Library Conferences Go Virtual

iStudent Blog

Published: September 16, 2020 by Havilah Joy-Steinman Bakken

Each incoming student at the iSchool at San José State University has the opportunity to join one professional association free of cost for one year. This perk of enrollment in the program offers returns in spades depending on the level of involvement each particular student chooses to dedicate to their chosen association. During my first semester in the MLIS program at the iSchool, I chose to join the American Library Association (ALA), and have remained a member since. Founded on October 6, 1876, during the Centennial Exposition in Philadelphia, ALA is a pillar of librarianship ethics and best practices and remains on the cutting edge of information technology. This has never been more true now during the time of the pandemic when ALA seamlessly moved their annual conference online.

Community Through Connection

I had the opportunity to attend ALA Virtual Community Through Connection, and can deftly describe the conference in two words: educated empathy.

Much of what we do in our profession at least on a theoretical level is advocacy. In a similar manner, the ALA conference helped me identify how to empathize with those who are different from me and turn that empathy into action. 

The conference was virtual, and I still felt quite connected with other information professionals there because of Twitter interactions. Lots of librarians were posting workarounds and encouraging tips – I found the whole experience very engaging. I felt really proud to be connected to this positive community!

The Books that Shape Us

I most enjoyed hearing from the ALA featured speakers, and learning how they constructively dealt with struggles in their own life or in their community around them by writing books. These included:

Knowledge Not Shared Remains Unknown

I have been struggling with feeling isolated as the pandemic continues, and it was really encouraging for me to spend time refocusing on not only library leadership innovations and other fantastic sessions, but to emotionally reconnect with the why of the librarianship and information profession. It’s very easy to get caught up in the motion of each day, and forget why we do this. Sophia Thakur specifically reminded me that we create art, in whatever form that is, from an overflow of our soul. Sonia Manzano reminded me that we serve in this unique position of advocacy because of our passion for individual access, freedom and celebration of our diverse culture and community.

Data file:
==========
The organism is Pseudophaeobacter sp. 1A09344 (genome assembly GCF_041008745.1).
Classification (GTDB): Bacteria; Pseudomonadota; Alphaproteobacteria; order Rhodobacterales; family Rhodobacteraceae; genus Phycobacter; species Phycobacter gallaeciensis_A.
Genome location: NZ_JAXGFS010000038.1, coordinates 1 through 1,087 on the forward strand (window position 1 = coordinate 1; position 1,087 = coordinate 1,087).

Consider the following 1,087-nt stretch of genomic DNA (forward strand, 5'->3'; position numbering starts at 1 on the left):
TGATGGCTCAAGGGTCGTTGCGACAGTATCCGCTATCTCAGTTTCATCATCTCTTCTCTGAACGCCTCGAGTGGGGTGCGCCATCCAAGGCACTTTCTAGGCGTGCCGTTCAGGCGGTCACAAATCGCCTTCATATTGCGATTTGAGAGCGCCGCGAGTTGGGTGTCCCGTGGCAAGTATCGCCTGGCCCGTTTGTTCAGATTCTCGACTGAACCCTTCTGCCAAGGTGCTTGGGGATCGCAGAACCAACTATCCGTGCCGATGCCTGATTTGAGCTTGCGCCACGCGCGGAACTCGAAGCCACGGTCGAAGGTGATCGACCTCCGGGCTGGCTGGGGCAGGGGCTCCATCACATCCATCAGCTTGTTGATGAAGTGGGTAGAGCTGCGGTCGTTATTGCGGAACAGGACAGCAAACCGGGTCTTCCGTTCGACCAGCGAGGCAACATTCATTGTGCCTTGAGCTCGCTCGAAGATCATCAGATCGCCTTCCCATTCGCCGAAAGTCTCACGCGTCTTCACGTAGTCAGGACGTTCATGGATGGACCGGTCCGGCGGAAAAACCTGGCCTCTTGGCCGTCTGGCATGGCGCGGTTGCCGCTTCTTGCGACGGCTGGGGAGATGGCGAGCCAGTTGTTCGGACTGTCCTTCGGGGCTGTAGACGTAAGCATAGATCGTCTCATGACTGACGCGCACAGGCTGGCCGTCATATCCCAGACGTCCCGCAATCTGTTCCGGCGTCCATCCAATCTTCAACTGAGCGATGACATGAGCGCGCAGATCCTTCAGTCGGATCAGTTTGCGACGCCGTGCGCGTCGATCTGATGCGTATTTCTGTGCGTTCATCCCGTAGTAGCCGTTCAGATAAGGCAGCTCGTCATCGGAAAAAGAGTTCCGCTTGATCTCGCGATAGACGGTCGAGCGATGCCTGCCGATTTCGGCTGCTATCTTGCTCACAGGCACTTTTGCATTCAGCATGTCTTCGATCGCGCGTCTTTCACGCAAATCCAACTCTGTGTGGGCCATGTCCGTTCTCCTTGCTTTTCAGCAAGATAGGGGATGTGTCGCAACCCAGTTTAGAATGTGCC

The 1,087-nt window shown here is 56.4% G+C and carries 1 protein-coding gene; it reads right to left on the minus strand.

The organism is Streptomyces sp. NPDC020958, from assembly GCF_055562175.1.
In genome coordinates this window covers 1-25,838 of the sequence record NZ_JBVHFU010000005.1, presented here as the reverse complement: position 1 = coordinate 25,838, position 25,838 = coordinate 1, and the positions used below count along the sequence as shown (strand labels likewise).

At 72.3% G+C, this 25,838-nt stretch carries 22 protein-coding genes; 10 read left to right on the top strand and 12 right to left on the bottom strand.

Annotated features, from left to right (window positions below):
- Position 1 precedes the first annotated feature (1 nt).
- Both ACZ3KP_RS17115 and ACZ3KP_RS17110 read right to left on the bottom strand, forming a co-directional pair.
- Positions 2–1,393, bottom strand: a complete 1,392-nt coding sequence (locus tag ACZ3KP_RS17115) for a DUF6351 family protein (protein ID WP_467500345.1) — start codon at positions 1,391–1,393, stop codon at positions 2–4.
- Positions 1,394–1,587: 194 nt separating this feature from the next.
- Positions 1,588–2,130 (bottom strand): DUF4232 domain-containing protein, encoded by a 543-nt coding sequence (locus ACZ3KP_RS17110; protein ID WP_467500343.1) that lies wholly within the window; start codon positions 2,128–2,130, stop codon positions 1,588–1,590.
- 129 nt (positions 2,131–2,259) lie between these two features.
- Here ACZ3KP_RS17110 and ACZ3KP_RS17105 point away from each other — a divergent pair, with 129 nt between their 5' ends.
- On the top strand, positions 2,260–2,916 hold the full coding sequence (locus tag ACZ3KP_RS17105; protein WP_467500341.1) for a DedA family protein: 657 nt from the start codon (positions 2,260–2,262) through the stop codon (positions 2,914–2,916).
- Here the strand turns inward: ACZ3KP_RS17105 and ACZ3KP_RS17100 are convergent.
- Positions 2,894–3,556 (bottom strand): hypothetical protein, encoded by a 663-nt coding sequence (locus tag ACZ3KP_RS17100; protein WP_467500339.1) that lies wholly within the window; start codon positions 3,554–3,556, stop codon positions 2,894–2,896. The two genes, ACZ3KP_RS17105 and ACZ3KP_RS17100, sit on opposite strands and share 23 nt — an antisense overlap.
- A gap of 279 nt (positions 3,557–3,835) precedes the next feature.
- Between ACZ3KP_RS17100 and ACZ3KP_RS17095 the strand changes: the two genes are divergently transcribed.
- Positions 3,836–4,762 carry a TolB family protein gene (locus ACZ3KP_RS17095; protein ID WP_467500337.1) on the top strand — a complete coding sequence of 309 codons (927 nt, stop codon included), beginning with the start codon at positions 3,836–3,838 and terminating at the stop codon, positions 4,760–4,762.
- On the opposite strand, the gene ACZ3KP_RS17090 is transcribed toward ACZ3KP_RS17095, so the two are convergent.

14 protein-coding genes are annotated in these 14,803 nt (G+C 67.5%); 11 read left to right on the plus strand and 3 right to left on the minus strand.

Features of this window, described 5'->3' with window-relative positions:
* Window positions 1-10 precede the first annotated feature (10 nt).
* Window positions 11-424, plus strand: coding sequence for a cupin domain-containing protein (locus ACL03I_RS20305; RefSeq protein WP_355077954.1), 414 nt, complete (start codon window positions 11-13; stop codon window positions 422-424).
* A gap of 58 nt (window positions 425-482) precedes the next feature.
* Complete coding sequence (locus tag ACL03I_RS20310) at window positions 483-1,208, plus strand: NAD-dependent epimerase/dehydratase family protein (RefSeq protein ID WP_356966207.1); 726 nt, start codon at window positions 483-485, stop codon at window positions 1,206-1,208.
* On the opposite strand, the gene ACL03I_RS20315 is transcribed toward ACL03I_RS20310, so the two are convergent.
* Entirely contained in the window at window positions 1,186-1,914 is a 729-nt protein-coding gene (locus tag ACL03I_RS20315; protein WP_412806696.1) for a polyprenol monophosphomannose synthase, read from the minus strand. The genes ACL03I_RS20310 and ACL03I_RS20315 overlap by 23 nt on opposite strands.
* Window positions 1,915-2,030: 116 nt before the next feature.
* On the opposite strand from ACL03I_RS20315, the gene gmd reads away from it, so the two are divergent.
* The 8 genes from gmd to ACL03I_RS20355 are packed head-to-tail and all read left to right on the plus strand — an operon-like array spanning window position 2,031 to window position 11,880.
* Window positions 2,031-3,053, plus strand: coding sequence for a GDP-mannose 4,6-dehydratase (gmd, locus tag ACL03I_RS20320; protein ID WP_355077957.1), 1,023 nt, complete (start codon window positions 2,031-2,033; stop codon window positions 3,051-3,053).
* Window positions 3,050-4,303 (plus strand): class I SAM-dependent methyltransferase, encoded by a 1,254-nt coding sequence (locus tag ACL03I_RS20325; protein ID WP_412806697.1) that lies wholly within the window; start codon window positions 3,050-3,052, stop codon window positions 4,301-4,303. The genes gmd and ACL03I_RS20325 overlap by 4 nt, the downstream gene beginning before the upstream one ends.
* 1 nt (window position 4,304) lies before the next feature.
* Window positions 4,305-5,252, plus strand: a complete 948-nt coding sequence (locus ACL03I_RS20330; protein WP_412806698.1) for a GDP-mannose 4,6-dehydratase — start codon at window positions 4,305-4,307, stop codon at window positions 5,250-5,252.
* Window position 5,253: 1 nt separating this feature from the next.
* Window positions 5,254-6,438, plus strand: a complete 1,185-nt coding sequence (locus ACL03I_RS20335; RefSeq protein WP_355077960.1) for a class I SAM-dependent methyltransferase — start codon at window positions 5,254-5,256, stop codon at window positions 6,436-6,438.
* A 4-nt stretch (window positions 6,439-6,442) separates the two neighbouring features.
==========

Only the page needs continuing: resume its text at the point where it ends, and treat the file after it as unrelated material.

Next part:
Resources from the Conference

The entire live stream from all three days of the conference is viewable on YouTube:

To see what sessions are on which days, here is a link to the schedule. There are little gaps in between each session, so don’t be alarmed by the ambient music and promo slides!

Virtual conferences may be the norm for a while. I hope sharing this very engaging experience I had with the ALA conference provides an incentive for you to not only check out the recordings but to also continue your professional development through professional associations and virtual conferences. 


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